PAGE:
Tretinoin has a number of related retinoids, including tazarotene, which is used in a similar fashion and is similarly recommended for comparable skin disorders, and differin, a more recent, over-the-counter option. Tretinoin is not to be taken by women who are pregnant, trying to get pregnant, or can get pregnant since it can cause birth abnormalities, in addition to the negative effects of its topical preparations. Stomach distress and diarrhoea, constipation, heartburn, headaches, nausea, and vomiting are some of the side effects of oral tretinoin.

Differences: Retin-A and Tretinoin

The following table highlights the major differences between Retin A and Tretinoin −





Retin-A is a brand name for a special formulation and specific concentration of tretinoin.

Tretinoin is an active form of retinoic acid, commonly known as vitamin A.

Primary use

Retin-A is a medication primarily prescribed for acne.

Tretinoin is also prescribed not only for acne but other skin ailments.

Other uses

Retin-A is used as an anti-aging product to reduce wrinkles and smoother skin.

Tretinoin is also used to a specific type of cancer.

Side effects

Retin-A can irritates the skin and can cause dry skin, redness, stinging or burning feeling, and scaly, flaky, or peeling skin.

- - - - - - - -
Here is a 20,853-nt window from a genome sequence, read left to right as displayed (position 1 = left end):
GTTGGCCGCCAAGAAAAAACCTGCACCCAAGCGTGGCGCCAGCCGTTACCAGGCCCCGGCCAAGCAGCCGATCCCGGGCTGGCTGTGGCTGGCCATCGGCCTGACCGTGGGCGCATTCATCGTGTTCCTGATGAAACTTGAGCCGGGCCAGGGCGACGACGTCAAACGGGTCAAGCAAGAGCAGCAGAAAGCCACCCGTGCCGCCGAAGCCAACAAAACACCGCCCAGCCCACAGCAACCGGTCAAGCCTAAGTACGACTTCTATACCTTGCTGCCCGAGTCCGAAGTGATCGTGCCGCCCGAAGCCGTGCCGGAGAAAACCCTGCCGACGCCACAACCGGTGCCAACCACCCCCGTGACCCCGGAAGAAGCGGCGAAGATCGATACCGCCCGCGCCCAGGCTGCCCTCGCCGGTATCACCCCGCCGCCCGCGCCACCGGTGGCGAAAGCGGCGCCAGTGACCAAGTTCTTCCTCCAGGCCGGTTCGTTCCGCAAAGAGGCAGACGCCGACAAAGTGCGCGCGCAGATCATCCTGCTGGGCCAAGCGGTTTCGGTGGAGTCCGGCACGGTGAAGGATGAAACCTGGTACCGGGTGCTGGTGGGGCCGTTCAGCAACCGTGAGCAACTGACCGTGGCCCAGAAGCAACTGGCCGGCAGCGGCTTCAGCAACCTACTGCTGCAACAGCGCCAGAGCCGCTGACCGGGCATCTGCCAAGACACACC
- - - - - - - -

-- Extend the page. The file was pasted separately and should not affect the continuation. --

Tretinoin can cause birth defects, stomach pain and diarrhea, constipation, heartburn, headaches, nausea, and vomiting.

Similar products

Products similar to Retin-A are Retin-A Micro, Renova and Ziana, all of which contain different concentrations of tretinoin.

Other retinoids similar to tretinoin are tazarotene and differin.


Retin-A and Tretinoin are both topical medications used to treat various skin conditions. Although they are similar in their effects on the skin, there are several differences between the two, including their concentration, formulation, and cost.

When choosing between Retin-A and Tretinoin, it is important to consider these differences and consult with a dermatologist to determine which medication is best for your skin type and specific skin concerns.

Updated on: 19-Apr-2023